Let's say you have a REALLY good manager, and he leaves. So you tend to underestimate/judge the next manager's competencies because the previous one was really good.

How you call the cognitive bias related to that ?


1 Answer 1


The broad topic is norm theory. Kahnemann & Miller (1986) give a nice overview of the topic. The specific effect is a contrast effect.

Higgins & Lurie (1983) have an experiment which matches the situation nicely. In their experiment, subjects read a series of short stories describing the sentences handed out by various judges for similar crimes. Some judges were harsher or more lenient than others. As you might expect, a specific sentence (e.g. Judge Wilson sentenced the guilty person to 3 years of prison) was judged as being more harsh if the other judges tended to give shorter sentences, and more lenient if the other judges tended to give harsher sentences.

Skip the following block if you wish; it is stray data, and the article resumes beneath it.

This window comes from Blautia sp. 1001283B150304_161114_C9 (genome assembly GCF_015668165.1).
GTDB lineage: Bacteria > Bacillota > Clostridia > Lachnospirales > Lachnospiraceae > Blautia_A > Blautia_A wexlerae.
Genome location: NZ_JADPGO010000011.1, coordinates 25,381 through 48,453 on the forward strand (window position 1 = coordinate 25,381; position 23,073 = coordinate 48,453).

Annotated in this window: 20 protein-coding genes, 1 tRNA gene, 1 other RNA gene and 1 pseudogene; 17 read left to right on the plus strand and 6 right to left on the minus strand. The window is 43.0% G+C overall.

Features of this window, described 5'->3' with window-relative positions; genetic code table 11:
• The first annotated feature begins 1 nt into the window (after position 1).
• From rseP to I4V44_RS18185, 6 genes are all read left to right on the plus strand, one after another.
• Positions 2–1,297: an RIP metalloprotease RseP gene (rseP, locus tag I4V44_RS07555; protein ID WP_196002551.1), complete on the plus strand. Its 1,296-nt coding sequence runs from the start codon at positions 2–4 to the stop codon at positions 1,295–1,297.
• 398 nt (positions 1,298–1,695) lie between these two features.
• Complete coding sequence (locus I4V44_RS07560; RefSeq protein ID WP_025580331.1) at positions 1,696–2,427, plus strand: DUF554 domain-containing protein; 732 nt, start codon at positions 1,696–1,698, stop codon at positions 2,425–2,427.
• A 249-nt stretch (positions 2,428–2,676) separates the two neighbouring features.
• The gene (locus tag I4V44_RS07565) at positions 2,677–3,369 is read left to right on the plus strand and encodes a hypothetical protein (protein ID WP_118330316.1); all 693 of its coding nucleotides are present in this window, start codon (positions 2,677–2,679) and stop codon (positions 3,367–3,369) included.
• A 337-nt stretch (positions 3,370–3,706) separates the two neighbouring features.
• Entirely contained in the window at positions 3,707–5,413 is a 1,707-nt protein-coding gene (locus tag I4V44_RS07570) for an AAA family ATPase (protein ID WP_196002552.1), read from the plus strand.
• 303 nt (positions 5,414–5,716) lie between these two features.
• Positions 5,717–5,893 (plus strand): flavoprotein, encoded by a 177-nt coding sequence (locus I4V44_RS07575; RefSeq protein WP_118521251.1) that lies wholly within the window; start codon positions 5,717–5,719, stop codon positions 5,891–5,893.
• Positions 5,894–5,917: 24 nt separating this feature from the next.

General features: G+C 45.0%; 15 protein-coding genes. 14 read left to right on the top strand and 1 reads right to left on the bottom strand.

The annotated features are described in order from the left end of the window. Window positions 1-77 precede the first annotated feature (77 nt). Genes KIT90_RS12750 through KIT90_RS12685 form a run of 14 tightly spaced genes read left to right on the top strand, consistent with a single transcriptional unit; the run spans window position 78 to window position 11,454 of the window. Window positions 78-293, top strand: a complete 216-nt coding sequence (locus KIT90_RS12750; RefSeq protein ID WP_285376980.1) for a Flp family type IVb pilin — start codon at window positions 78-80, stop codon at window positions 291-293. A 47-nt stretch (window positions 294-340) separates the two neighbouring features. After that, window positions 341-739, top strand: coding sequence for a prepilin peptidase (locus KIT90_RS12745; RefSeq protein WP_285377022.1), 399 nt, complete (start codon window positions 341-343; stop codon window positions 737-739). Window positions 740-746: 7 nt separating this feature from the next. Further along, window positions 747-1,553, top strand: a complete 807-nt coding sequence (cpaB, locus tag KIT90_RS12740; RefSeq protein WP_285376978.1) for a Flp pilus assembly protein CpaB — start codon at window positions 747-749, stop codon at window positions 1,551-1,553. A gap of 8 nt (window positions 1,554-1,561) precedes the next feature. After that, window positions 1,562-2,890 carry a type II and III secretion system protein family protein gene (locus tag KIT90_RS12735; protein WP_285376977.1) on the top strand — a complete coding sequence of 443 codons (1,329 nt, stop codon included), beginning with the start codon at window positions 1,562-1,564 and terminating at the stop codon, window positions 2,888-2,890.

Their result also suggests that your memory of the first manager's competency (the really good manager) will be affected by the exposure to the new manager. They brought the subjects back to the lab a few days after reading the original stories. When subjects came back, they were given a new set of sentencing decisions to read. Then they were asked to recall how long the sentence was of a specific judge (e.g. Judge Wilson) from the first session. The memory for the original sentence was skewed by the new stories that they read. If the new stories all tended to be lenient, then subjects underestimated Judge Wilson's original sentence. If the new stories were all harsh, then subjects overestimated Judge Wilson's original sentence. They call this a change-of-standard effect.

  • $\begingroup$ That's exactly what i was looking for! Really good answer! Thank you ! :) $\endgroup$ Apr 20, 2015 at 12:51
  • $\begingroup$ Darnit, @Josh, I was going to write that answer! $\endgroup$ Apr 20, 2015 at 13:05

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